The US Congress’ Energy and Commerce Oversight Subcommittee is holding a
virtue-signal-fest hearing on the energy use and environmental impact of bitcoin mining this morning.
Watch the “Cleaning Up Cryptocurrency: The Energy Impacts of Blockchain” live here (due to start at 1030ET):
As Bitcoin Magazine reports, the decision to hold the hearing was prompted by a letter sent to the House in October by a cohort of national and international climate organizations that argued against the energy usage of Bitcoin and its Proof of Work (PoW) system.
“We, the more than 70 climate, economic, racial justice, business and local organizations, write to you today to urge Congress to take steps to mitigate the considerable contribution portions of the cryptocurrency markets are making to climate change and the resulting greenhouse gas (GHG) emissions, environmental, and climate justice impacts it will have,” the letter read.
A rebuttal to the letter was published this week by the Bitcoin Policy Institute (BPI), an interdisciplinary cohort of economists, coders, lawyers, climate scientists, philosophers, and policy analysts providing research, fact-checking, and commentary on Bitcoin.
The group argues in its fact-checking paper that the letter sent to Congress contains plenty of inaccuracies about the bitcoin mining industry, a gap its policy work is trying to bridge. The BPI, which will send its paper to Congress, says that the House should indeed consider Bitcoin’s power consumption, but warrants a more careful and factual approach.
“Such considerations must be based on an accurate understanding of the Bitcoin protocol, a proper review of the scientific literature, and up-to-date information about the mining industry,” the paper said.
“Unfortunately, the coalition’s letter is not. Instead, it reiterates debunked myths about Bitcoin emissions, e-waste, and energy markets. Our aim is to clarify the record and ensure that policy discussion around Bitcoin is grounded in science and fact.”
Some of the misconceptions and myths clarified by the paper relate to climate change, electronic waste, and the common but misleading comparisons between Bitcoin’s energy usage and that of countries like Argentina and Norway. The BPI also disputes the organizations’ claims that Bitcoin’s use of power is “unnecessary,” an argument that doesn’t take into account the fact that BTC is legal tender in El Salvador and the many people currently leveraging the peer-to-peer monetary network to enjoy financial freedom.
The list of witnesses invited to testify at today’s hearing features a diverse set of professionals directly and indirectly involved in the industry.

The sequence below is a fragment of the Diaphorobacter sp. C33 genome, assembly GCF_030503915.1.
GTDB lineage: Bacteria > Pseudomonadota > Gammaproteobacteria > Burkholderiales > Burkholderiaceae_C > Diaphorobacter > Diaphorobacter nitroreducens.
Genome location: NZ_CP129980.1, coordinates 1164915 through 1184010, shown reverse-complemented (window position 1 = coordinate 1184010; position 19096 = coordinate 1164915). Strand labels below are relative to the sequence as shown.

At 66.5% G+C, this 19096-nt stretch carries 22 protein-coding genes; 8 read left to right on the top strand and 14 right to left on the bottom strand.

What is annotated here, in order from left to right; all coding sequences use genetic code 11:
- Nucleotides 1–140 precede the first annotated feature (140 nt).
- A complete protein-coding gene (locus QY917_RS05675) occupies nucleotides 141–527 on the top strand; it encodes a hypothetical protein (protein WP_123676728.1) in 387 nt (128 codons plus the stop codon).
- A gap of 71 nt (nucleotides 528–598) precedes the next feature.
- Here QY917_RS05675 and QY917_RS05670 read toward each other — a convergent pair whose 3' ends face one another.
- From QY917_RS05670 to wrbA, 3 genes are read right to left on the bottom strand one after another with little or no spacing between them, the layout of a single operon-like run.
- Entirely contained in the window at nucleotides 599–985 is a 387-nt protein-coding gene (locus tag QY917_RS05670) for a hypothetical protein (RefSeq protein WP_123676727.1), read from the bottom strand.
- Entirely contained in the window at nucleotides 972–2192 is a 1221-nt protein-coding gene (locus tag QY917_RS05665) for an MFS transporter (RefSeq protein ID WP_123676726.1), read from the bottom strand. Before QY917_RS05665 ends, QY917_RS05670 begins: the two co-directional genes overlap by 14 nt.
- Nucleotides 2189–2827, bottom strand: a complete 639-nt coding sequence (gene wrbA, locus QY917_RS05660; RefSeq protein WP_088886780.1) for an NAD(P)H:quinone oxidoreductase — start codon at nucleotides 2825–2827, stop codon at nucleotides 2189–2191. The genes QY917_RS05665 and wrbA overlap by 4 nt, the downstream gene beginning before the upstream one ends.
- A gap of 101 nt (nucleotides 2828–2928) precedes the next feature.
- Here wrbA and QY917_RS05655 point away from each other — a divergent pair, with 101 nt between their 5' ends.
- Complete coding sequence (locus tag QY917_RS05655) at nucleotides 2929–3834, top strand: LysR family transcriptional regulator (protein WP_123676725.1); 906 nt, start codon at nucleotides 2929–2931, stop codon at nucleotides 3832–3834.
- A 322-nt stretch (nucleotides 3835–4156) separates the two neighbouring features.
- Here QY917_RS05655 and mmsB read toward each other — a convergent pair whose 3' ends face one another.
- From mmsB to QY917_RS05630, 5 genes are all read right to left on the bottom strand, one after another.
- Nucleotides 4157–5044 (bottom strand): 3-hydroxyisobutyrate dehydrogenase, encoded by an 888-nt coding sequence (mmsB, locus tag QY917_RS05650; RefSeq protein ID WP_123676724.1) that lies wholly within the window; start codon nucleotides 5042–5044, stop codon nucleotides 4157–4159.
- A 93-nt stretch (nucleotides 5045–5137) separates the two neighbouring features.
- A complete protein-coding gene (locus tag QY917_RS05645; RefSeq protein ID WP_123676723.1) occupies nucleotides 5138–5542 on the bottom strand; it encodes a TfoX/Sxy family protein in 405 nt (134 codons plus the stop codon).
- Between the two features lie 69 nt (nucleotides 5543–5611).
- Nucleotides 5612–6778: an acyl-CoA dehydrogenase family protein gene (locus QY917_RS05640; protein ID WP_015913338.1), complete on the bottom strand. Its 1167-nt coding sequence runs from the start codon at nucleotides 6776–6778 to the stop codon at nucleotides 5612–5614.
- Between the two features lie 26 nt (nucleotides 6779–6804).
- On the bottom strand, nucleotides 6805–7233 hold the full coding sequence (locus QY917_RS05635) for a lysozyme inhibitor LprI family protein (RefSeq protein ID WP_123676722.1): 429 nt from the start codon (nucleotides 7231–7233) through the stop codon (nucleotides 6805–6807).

Brain Brooks, the CEO of bitcoin mining company Bitfury, will return to Congress one month after having testified on the regulatory aspect of Bitcoin and cryptocurrencies. In December, Brooks joined a cohort of chief executives of cryptocurrency companies in a hearing at the House to discuss whether the current set of U.S. laws would be able to encompass the burgeoning assets and their unique set of characteristics.
Another industry insider to testify at the hearing is Soluna Computing CEO, John Belizaire. His company leverages the portability of bitcoin mining machines to easily balance out demand and supply of power grids, helping renewable energy producers sell every megawatt of power they generate. Belizaire has argued in the past that Bitcoin’s energy usage is a feature, not a bug, highlighting how the asset enables financial freedom to millions around the world. Soluna told Bitcoin Magazine that Belizaire’s testimony will focus on the Bitcoin network’s ability to help the world transition to renewables as its mining processes can be easily paused and resumed on demand.
A controversial figure to join the witnesses at the energy consumption hearing is Ari Juels, a Cornell Tech professor who is also co-director of the IC3 initiative and chief scientist at oracle platform Chainlink. In 2016, in his first paper on cryptocurrency, Juels described ways in which smart contracts could be used for criminal activities “as a warning to the community and to urge people to think seriously about the downsides of this technology,” he said in a 2018 conversation with Belizaire.
Gregory Zerzan, who in October published a commentary on Real Clear Politics about governments’ negative stance towards bitcoin and how its scarcity “has the potential to gain user confidence at the expense of fiat currency” like the U.S. dollar, will also be testifying at the hearing.
The final witness to join the hearing is Steve Wright, named general manager of Public Utility District No. 1 of Chelan County by the board of commissioners in 2013 and part of the leadership of the Alliance to Save Energy. Wright left Chelan County’s PUD at the end of last year.